Airplane systems are usually fairly consistent, but every airline teaches them differently. Airline A may put a lot of emphasis on one system that Airline B appears to gloss over. Further, there can be differences based on certain avionics and/or engine packages. Again, if it doesn’t come from the source, be careful. Most of the major systems, such as flight controls, pressurization, fire suppression, and hydraulic will be the same from one carrier to the next for a given fleet, but instead of committing a lot of information to memory, concentrate instead on a more superficial familiarity that will make it easier to absorb the details later.

Even if the systems are consistent, the operational philosophies will vary from one carrier to another. For example, I flew the CRJ for 14 years, and I sat on the jump seat of several carriers that also flew it. At Comair, walking away from the airplane with the auxiliary power unit running was to risk your job. At another carrier, this was standard practice. On the other hand, we had much more lenient restrictions on taking off with the brakes above a certain temperature than a different carrier I rode on did. None was “wrong”; we all just did it differently.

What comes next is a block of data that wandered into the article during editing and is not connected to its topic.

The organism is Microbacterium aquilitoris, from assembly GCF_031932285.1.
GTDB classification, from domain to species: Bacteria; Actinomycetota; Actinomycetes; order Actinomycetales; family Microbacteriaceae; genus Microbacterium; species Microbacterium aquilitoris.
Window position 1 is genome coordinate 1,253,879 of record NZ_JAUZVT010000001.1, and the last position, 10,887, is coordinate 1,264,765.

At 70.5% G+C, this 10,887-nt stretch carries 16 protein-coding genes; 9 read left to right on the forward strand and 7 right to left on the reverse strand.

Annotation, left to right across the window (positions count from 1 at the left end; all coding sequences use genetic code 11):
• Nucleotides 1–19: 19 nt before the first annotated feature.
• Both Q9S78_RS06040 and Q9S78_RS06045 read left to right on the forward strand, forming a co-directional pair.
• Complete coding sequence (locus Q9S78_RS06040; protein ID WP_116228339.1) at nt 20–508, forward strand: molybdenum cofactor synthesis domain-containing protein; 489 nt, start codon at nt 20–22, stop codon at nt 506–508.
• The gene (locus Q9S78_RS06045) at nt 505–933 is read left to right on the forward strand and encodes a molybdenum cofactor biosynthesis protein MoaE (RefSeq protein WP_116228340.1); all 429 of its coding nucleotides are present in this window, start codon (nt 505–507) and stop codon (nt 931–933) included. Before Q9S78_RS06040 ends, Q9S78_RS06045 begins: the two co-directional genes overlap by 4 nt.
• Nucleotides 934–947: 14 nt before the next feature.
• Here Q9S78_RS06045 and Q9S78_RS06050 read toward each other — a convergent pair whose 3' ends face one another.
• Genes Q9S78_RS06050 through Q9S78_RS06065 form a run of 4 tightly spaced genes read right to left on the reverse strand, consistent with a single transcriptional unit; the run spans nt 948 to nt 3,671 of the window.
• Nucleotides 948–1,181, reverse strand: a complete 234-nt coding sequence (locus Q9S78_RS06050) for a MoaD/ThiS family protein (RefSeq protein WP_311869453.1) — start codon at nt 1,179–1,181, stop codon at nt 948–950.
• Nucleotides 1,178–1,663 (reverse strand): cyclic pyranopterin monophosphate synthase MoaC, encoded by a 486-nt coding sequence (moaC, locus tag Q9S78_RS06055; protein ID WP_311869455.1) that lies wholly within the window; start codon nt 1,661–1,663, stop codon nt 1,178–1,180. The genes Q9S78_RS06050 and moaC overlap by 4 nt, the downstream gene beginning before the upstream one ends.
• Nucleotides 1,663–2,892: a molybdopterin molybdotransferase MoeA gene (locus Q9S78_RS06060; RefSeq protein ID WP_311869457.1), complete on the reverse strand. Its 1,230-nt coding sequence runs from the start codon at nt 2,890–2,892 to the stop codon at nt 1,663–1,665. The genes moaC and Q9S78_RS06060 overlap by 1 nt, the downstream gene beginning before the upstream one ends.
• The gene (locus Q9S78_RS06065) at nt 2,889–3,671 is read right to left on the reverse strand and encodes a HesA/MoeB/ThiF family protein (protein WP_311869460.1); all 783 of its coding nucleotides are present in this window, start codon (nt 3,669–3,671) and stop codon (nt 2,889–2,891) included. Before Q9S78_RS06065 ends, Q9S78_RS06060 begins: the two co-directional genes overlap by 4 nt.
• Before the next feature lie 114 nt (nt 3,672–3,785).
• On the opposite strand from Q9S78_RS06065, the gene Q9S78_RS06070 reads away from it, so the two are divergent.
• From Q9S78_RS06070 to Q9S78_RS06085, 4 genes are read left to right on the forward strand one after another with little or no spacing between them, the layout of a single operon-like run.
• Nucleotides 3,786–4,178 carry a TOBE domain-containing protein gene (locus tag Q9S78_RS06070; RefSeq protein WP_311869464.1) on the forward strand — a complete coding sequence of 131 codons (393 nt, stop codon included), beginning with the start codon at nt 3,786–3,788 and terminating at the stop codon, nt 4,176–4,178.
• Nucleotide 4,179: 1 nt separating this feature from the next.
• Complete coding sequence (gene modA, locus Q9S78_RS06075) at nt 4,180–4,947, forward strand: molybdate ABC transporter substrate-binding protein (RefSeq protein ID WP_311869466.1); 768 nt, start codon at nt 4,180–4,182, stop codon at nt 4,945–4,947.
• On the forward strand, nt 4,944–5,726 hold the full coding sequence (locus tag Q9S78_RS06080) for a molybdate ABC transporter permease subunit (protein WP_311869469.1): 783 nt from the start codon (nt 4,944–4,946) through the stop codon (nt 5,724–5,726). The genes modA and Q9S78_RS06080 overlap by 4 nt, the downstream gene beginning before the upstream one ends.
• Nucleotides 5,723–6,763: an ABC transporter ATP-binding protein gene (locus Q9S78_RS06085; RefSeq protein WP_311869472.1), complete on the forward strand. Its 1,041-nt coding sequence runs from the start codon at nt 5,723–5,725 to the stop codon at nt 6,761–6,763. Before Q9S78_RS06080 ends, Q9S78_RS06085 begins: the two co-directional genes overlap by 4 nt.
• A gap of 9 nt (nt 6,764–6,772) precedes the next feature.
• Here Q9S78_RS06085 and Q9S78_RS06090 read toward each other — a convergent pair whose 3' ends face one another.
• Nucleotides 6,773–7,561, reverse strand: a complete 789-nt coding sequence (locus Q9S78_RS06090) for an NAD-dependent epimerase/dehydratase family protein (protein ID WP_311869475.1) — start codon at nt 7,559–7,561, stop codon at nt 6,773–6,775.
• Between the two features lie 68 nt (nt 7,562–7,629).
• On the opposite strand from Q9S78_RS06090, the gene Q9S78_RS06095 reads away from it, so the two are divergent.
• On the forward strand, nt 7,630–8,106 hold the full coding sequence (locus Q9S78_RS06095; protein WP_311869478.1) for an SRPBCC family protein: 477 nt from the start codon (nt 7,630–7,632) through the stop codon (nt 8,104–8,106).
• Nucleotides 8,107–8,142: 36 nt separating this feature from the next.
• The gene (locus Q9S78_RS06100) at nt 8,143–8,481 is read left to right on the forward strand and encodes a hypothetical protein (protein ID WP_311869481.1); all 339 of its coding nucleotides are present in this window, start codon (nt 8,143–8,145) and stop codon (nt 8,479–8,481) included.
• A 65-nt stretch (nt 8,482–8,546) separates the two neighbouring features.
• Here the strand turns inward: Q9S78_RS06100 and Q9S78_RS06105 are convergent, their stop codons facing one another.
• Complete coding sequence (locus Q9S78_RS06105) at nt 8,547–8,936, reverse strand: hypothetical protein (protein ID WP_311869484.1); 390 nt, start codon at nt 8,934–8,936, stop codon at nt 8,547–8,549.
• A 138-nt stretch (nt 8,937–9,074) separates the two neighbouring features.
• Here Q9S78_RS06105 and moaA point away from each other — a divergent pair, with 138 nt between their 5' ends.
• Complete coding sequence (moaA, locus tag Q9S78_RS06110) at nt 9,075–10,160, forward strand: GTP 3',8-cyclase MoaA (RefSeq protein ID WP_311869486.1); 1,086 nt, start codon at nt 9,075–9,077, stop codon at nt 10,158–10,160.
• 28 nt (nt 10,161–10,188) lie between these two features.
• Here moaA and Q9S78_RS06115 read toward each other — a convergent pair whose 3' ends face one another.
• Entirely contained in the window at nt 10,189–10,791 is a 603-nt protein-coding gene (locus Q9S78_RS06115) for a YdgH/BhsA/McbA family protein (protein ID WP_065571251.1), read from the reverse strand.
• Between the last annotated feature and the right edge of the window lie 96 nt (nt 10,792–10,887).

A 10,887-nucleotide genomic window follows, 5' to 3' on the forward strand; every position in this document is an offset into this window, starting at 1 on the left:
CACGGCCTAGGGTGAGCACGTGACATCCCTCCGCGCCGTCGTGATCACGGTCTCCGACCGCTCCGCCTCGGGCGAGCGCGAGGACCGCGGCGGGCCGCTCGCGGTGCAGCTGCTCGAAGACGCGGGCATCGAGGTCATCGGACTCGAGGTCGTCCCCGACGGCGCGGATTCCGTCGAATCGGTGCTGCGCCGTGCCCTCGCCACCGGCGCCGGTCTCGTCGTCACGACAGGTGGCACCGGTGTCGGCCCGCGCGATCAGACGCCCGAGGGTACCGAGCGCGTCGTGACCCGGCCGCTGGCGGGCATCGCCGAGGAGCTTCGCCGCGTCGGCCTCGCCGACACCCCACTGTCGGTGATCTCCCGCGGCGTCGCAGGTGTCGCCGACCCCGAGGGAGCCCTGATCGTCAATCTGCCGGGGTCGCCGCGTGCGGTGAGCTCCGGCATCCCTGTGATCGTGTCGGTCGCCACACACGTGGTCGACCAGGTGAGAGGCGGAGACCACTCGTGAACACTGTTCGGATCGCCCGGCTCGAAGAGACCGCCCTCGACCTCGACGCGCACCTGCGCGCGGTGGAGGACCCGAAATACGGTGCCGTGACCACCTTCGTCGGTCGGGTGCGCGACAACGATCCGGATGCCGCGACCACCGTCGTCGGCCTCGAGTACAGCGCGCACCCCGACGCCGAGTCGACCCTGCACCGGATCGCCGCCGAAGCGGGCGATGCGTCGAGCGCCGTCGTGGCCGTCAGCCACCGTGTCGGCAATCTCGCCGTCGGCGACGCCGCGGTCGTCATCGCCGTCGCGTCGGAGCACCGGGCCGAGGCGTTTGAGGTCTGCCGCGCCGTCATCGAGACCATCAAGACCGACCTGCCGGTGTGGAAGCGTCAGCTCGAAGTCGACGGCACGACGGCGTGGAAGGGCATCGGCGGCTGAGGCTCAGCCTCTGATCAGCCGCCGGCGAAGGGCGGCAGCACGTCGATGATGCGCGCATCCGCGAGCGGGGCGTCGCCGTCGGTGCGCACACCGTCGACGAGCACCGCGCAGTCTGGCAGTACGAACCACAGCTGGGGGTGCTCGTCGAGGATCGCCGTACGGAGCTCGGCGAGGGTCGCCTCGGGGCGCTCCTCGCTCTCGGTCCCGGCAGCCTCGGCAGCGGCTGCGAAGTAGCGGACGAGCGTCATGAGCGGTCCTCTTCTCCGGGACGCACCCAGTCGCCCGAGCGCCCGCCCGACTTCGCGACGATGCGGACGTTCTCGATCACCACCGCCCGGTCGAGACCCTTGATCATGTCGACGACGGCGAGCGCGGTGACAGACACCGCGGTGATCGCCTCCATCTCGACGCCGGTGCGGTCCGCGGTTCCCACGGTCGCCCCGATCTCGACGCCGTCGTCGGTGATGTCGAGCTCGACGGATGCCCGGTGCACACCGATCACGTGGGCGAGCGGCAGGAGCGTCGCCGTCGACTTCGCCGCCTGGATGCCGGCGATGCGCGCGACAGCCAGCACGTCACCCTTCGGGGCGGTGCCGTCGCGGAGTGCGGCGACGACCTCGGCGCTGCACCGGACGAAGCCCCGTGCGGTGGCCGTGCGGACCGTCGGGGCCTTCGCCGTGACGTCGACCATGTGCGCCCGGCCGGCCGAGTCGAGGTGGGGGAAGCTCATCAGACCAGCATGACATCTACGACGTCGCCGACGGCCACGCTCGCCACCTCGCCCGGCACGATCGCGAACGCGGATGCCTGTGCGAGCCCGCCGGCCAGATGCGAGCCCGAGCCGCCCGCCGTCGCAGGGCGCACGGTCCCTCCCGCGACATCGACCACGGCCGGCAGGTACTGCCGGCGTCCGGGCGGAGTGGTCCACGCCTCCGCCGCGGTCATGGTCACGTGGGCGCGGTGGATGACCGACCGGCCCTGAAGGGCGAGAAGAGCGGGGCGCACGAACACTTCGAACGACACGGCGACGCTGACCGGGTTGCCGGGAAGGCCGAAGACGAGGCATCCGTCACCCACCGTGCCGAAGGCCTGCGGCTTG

If you can get current information about your soon-to-be employer, the best way to prepare for class is to stick with memory items and limitations and weather policies, and perhaps a general understanding of FAR 117. Everything else will fall into place later. More accurately, it will come from the fire hose later.—Chip Wright

Career progression

Friday, October 9th, 2015

Career progression. It’s a huge point of discussion among pilots. But what is it, and what exactly does it mean? It depends on the carrier.

At an airline like Southwest or Alaska, which only flies one kind of airplane, career progression means something entirely different than it does at a carrier that flies multiple fleets. The same principle holds true at the regionals.